HIGH INFIDELITY Author Sandra Tsing Loh recounts the extramarital tryst that transformed her life – for the better.
My spectacular midlife crisis began when I was 46, under relatively innocent circumstances. For a friend’s birthday, a group of us drove from LA to Burning Man, the week-long arts festival in the Nevada desert. My production partner of 10 years, a married dad I’ll call Mr. Y joined as our chauffeur. His company wasn’t unusual; he and I were best friends and often shared long days while our spouses were out of town. Our relationship was purely platonic; the lack of sexual tension made for comfortable companionship.
And yet strange things happen in the desert. The simmering heat, free-flowing beer, and surreal environment sparked surprising admissions from some I’d considered happily married. A 49-year-old girlfriend was pursued by a 28-year-old in semi-medieval garb and a utilikilt, and we exchanged tearful stories about minivans, car seats, and small children. Since when did it become OK for us to spend our evenings eating Pepperidge Farm Goldfish crackers, washed down with chardonnay? The responsible, working-mum facades we had built felt flimsy and remote.
As we watched the 100-foot Burning Man effigy collapse in flames, I suddenly had my own realisation about Mr. Y: that I loved him and wanted to be with him for the rest of my life. When I blurted out my feelings, he admitted he felt the same way, adding, “I figured we would end up together, but it would be decades in the future, when our kids had moved on and our spouses had gotten sick of us.” I was shocked. Never in my wildest dreams did I expect to have an affair.
I had been living with my husband for 20 years. We had a wonderful house and two daughters, ages six and eight at the time. We also had fulfilling careers; he was a musician, and I was a writer and performer. His work involved lots of travel, leaving me alone for weeks on end. At first I’d felt abandoned when he was gone, but over the years I’d gained enough emotional distance to make his absences tolerable, which we both considered a good development. My single-parenting style often amounted to putting my children in front of the TV with stale Halloween lollies as I sat in bed writing on my laptop, and e-mails between my husband and me were gradually reduced to home repair updates and packing lists.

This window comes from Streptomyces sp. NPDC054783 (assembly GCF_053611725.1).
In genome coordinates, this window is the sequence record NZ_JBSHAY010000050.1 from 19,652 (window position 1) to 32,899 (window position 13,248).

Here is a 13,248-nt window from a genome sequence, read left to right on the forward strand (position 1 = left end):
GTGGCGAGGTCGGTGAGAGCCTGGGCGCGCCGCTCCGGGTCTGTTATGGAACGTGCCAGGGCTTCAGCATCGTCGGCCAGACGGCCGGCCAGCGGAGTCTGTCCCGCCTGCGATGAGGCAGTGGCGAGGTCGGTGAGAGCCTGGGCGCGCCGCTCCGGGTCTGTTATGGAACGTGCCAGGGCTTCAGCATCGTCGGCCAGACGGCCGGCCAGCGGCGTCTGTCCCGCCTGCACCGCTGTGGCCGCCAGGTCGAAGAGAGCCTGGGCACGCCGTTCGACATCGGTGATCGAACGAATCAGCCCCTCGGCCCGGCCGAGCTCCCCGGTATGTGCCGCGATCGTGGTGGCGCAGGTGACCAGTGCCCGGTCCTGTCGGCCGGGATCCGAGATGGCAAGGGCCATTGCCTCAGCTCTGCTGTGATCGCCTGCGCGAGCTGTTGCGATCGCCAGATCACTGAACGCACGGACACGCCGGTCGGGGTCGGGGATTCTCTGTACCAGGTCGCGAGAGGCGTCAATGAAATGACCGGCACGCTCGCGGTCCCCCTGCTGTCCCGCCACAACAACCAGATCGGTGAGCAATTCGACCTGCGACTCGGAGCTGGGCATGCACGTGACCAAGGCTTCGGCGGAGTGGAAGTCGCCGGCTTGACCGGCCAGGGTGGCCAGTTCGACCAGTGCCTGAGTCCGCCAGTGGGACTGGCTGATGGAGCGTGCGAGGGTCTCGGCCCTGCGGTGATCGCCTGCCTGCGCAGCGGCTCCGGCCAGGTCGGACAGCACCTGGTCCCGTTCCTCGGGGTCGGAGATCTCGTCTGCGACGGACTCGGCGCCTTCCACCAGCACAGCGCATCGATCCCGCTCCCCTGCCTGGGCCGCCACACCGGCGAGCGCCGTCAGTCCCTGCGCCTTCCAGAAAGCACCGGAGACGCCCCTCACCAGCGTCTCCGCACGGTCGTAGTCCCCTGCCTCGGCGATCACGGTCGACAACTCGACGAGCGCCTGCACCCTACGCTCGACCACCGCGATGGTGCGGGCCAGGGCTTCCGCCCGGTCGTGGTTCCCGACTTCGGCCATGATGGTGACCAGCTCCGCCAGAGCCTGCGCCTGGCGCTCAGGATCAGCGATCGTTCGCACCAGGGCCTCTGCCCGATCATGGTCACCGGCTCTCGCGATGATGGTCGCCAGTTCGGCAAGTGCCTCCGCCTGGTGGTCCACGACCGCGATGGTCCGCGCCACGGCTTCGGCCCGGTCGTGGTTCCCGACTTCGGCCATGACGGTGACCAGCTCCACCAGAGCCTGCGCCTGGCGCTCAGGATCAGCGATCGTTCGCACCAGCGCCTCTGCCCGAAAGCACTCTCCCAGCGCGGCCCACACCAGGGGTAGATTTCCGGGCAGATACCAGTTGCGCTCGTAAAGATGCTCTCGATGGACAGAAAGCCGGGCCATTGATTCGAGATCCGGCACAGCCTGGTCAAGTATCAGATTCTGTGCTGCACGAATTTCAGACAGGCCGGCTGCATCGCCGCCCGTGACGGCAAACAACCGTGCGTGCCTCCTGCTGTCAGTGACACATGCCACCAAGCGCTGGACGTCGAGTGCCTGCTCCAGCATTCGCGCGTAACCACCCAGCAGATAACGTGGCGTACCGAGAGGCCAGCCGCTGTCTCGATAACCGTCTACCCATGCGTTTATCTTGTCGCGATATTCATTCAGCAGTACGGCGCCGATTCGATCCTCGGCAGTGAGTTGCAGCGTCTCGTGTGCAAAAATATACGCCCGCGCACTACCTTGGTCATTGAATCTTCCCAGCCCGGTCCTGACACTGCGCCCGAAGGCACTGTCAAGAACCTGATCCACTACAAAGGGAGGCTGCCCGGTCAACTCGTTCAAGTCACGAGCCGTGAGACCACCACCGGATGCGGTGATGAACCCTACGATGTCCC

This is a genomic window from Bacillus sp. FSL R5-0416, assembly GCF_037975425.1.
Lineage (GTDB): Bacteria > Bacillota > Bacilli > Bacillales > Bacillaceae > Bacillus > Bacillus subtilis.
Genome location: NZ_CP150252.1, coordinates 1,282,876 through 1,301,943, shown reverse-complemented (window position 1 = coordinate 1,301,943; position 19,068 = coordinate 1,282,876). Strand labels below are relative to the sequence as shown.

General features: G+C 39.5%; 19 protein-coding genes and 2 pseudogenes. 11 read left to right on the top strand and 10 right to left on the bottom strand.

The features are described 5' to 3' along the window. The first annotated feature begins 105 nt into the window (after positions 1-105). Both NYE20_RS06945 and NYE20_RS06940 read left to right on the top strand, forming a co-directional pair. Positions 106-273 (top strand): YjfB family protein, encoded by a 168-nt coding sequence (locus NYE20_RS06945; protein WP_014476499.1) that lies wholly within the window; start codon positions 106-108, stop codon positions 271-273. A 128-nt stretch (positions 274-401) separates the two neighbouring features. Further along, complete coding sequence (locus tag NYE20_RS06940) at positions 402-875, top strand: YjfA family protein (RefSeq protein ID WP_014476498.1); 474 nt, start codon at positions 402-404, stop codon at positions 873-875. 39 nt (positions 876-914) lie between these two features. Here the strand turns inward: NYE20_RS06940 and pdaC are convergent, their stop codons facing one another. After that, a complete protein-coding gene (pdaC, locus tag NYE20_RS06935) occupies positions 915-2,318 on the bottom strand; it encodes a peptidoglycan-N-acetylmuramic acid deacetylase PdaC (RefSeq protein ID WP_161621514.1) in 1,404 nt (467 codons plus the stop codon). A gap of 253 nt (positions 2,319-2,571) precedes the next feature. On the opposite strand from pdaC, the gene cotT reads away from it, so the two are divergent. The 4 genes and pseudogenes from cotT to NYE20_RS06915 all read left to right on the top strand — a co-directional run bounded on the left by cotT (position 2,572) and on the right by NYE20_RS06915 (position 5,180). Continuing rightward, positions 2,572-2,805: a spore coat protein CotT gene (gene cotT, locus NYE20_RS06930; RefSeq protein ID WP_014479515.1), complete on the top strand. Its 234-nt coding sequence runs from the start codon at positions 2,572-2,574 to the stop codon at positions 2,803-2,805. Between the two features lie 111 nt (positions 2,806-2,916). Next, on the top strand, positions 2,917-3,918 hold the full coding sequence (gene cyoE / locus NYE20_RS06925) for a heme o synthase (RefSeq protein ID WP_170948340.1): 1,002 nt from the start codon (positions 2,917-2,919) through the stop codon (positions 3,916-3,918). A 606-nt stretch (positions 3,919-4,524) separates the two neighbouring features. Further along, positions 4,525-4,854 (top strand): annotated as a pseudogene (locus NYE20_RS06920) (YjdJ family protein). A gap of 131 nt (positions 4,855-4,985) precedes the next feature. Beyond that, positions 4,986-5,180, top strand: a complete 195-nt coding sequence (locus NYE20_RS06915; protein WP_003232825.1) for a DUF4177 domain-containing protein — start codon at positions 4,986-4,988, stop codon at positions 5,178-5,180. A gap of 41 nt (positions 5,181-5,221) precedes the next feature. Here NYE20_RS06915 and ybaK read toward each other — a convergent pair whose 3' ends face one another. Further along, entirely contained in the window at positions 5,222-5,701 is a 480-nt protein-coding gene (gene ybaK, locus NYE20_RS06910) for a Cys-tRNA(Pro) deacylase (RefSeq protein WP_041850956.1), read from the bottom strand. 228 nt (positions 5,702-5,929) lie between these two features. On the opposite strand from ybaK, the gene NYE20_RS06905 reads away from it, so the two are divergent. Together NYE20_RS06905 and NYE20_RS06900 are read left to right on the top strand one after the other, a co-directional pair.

We returned to our normal lives, but our affair continued in secrecy. After months of sneaking around, however, the intensity of our feelings, coupled with the horror and guilt we felt, made coming clean seem like the best path. We thought if we were calm and loving, the news could be broken gently. Our careful plans were shattered, though, when the cat was let out of the bag too early. The revelation exploded our households and devastated our children.
It was too much for Mr .Y to bear, so he severed ties with me and attempted to reconcile with his wife. Meanwhile, I sequestered myself in a shack filled with wine, tears, and Ambien. I wrote an article that questioned the institution of marriage. That led to an ill-fated TV appearance during which I was asked, on air, about my affair. I stammered through an oblique answer and left feeling disgraced and guilty.
Yet with that scarlet “A” emblazoned on my forehead, a whole world opened up. Strangers would confess things to me. A woman I met on a plane revealed that her successful husband was unbearably mean and cold in private. In fact, she’d had a 48-hour affair at a sales conference several months prior and still fantasised about it every day. She felt trapped, though, because her children were preschool age, and their abundant lifestyle was largely thanks to her husband.
I came to a new understanding of all this mess and heartbreak that, behind the masks we create for ourselves, so many of us silently endure. Including my girlfriends. They came to my shame-filled hut with food, bedding, love, and a total lack of judgement. As often as there was pity, though, there was also curiosity. Many in long-term marriages wonder what divorce is like, regardless of whether we want to act on it. I was able to state that, at least for me, it wasn’t a magic fix.
The unexpected boon of this full-on soul-and-body “peel” is that I emerged completely renewed. When I turned 50, I felt like my odometer had flipped back to the zeros. My birthday party that year was a riot of Veuve Clicquot and conga lines. Leading the pack were my daughters, to whom I have become a far more joyous and present mother.
The cherry on top of my happier life was that Mr. Y had once again become part of it. After months of trying to mend his marriage, he met me for lunch. We were wiser – not to mention emotionally exhausted – so it was hardly a passionate reunion. But it was the beginning of a joint acknowledgement that our feelings for each other were still intact. We eventually got back together, but not as cataclysmically; instead, we put time and thought into getting it right the second time.
Mr. Y and I now live together happily. When we look back at all the grief, it feels like a bad dream. But I wouldn’t erase a single one of those difficult moments, any more than I would take back the great moments of my marriage. Even at the very rock bottom of it all, when Mr. Y was out of my life, I never wished the events of Burning Man could be wiped from the past. Except, perhaps, that utilikilt.